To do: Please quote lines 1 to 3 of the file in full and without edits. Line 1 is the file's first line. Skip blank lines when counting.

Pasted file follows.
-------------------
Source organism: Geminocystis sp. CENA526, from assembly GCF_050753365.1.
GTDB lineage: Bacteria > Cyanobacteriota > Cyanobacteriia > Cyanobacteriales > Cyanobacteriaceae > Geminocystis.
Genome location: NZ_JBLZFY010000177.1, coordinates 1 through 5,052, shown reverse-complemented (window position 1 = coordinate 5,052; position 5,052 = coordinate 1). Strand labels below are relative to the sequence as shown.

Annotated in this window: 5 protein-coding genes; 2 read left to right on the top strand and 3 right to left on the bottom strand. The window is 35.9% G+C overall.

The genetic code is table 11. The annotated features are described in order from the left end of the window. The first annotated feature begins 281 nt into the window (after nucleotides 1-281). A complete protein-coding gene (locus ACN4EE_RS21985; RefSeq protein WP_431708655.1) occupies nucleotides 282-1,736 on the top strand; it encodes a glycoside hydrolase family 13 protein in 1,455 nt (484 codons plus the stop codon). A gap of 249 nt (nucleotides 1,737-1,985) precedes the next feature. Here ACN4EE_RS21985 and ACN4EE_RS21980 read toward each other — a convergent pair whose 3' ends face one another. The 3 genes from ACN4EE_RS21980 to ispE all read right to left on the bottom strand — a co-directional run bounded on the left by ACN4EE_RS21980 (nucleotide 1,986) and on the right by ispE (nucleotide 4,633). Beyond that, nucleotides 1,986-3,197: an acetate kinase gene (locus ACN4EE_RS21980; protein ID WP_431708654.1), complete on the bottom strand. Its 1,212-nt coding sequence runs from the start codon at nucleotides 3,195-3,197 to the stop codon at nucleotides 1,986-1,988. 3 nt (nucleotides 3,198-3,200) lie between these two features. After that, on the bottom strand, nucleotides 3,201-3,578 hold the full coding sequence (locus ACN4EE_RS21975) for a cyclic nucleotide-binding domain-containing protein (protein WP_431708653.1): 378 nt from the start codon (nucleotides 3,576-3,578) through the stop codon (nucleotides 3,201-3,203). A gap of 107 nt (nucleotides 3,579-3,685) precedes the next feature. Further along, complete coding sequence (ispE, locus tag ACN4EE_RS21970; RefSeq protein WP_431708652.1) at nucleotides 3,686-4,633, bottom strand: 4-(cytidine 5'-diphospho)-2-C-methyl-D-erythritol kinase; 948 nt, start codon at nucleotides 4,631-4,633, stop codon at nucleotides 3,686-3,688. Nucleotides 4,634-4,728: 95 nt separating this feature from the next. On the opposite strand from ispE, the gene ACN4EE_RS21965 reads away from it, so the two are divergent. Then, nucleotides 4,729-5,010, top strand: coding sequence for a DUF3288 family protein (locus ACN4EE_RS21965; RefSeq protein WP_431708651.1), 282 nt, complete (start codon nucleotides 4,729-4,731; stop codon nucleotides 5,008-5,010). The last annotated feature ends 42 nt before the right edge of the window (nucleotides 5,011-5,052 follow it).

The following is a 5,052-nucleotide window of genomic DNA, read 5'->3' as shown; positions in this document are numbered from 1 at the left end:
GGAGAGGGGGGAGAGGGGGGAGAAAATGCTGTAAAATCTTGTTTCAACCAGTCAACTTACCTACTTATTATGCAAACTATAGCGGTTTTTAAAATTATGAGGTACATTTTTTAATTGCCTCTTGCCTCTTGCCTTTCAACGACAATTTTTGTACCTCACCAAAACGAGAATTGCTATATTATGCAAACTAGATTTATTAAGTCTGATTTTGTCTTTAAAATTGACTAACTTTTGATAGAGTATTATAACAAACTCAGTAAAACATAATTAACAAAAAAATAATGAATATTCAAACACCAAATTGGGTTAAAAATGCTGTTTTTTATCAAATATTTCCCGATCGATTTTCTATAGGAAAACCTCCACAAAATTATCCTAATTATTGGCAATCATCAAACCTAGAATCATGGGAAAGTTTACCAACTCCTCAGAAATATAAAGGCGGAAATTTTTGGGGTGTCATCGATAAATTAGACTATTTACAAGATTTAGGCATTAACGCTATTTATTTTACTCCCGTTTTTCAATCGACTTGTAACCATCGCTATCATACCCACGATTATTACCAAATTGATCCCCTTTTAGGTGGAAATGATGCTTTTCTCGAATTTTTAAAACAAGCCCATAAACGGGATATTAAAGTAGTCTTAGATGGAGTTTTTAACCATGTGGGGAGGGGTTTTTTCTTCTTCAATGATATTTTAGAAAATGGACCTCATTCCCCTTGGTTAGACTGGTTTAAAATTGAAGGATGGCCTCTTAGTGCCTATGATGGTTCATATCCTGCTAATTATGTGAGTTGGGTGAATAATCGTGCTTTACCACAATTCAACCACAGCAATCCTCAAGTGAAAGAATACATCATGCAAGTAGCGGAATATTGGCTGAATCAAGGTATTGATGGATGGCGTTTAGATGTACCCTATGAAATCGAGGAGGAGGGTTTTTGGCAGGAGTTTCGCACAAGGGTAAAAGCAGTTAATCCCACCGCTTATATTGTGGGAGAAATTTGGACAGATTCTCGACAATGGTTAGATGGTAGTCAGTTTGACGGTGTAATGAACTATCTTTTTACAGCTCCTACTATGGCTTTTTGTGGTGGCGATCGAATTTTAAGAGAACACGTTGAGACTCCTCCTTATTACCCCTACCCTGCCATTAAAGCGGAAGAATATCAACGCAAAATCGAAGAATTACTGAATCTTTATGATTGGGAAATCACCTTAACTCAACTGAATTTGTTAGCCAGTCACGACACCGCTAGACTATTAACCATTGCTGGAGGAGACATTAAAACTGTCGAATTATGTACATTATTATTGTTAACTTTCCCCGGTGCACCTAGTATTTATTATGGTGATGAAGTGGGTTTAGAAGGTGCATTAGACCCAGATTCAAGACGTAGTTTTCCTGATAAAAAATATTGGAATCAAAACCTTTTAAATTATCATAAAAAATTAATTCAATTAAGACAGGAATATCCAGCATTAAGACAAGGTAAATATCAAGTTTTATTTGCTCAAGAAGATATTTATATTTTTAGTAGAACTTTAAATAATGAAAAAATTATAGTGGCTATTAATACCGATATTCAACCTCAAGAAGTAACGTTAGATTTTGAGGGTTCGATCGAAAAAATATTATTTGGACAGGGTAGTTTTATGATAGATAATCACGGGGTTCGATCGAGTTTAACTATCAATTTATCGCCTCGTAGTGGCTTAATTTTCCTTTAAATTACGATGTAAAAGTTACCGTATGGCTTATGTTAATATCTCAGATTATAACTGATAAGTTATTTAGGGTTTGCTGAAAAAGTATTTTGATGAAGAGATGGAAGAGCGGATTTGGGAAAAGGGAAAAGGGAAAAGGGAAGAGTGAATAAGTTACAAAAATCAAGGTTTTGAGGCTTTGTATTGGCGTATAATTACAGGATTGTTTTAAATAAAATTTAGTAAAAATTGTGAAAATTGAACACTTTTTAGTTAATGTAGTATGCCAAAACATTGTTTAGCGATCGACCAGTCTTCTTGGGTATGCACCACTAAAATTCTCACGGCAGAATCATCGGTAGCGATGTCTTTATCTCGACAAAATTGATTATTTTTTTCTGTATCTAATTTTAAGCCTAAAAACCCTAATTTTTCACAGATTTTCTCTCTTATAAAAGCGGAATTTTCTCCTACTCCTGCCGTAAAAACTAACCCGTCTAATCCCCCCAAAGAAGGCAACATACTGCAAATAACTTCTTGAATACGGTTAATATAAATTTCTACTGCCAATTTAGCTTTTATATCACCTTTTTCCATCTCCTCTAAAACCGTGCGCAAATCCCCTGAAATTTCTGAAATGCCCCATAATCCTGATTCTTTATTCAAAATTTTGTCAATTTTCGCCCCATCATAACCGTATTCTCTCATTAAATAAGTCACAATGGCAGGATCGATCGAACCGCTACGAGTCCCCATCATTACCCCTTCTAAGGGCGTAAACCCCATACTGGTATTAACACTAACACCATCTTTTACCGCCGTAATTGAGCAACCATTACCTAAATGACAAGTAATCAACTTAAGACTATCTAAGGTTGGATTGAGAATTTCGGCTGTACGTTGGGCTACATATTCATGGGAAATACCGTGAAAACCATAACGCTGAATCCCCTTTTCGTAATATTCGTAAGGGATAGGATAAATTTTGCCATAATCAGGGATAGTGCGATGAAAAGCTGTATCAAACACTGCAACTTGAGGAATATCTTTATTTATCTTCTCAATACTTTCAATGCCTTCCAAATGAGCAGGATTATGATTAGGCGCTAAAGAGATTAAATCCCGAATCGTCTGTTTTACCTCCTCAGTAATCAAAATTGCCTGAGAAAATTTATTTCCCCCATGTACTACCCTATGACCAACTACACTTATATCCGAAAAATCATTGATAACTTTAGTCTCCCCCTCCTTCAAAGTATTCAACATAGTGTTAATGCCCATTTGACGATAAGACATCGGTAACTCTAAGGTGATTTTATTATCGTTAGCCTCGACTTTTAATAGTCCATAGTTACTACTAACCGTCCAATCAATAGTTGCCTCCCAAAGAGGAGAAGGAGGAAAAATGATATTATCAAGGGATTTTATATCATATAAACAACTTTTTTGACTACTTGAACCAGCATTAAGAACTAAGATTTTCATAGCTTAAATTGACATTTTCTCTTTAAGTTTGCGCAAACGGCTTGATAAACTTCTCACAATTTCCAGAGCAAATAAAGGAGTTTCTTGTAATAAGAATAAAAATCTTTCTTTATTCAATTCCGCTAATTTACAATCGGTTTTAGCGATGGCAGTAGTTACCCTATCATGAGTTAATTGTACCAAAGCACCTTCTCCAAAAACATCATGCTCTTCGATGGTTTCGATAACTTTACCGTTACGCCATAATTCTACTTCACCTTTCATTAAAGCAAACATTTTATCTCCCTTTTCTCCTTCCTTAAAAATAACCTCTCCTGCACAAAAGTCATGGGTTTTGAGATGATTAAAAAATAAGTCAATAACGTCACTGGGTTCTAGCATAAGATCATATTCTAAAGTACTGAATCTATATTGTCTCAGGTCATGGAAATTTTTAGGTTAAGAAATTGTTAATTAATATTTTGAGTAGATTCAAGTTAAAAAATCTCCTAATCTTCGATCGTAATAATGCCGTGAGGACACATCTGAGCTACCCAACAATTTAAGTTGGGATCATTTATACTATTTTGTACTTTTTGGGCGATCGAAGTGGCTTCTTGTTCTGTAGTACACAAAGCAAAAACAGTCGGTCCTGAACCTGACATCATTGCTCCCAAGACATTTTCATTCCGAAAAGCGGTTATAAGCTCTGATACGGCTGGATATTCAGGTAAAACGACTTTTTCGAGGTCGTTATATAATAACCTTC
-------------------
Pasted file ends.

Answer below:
Source organism: Geminocystis sp. CENA526, from assembly GCF_050753365.1.
GTDB lineage: Bacteria > Cyanobacteriota > Cyanobacteriia > Cyanobacteriales > Cyanobacteriaceae > Geminocystis.
Genome location: NZ_JBLZFY010000177.1, coordinates 1 through 5,052, shown reverse-complemented (window position 1 = coordinate 5,052; position 5,052 = coordinate 1). Strand labels below are relative to the sequence as shown.